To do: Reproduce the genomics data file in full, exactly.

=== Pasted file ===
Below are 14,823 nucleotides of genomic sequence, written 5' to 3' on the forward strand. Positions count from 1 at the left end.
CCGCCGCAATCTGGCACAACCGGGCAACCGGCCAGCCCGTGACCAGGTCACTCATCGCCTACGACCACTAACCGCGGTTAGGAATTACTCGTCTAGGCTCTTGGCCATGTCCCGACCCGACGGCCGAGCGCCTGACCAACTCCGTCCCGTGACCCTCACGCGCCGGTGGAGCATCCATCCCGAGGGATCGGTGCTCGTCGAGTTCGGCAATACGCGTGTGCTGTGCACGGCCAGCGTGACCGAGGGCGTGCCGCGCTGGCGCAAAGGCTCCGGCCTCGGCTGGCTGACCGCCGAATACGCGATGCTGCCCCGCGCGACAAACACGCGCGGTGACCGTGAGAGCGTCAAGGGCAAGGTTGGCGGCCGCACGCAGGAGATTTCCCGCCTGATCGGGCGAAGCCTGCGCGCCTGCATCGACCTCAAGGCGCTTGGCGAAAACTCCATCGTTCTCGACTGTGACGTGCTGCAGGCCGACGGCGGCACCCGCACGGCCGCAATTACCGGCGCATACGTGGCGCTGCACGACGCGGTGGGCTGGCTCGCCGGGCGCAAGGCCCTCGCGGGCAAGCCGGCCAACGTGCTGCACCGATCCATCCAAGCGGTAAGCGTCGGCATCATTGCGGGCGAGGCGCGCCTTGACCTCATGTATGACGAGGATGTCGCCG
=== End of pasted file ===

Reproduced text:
Below are 14,823 nucleotides of genomic sequence, written 5' to 3' on the forward strand. Positions count from 1 at the left end.
CCGCCGCAATCTGGCACAACCGGGCAACCGGCCAGCCCGTGACCAGGTCACTCATCGCCTACGACCACTAACCGCGGTTAGGAATTACTCGTCTAGGCTCTTGGCCATGTCCCGACCCGACGGCCGAGCGCCTGACCAACTCCGTCCCGTGACCCTCACGCGCCGGTGGAGCATCCATCCCGAGGGATCGGTGCTCGTCGAGTTCGGCAATACGCGTGTGCTGTGCACGGCCAGCGTGACCGAGGGCGTGCCGCGCTGGCGCAAAGGCTCCGGCCTCGGCTGGCTGACCGCCGAATACGCGATGCTGCCCCGCGCGACAAACACGCGCGGTGACCGTGAGAGCGTCAAGGGCAAGGTTGGCGGCCGCACGCAGGAGATTTCCCGCCTGATCGGGCGAAGCCTGCGCGCCTGCATCGACCTCAAGGCGCTTGGCGAAAACTCCATCGTTCTCGACTGTGACGTGCTGCAGGCCGACGGCGGCACCCGCACGGCCGCAATTACCGGCGCATACGTGGCGCTGCACGACGCGGTGGGCTGGCTCGCCGGGCGCAAGGCCCTCGCGGGCAAGCCGGCCAACGTGCTGCACCGATCCATCCAAGCGGTAAGCGTCGGCATCATTGCGGGCGAGGCGCGCCTTGACCTCATGTATGACGAGGATGTCGCCG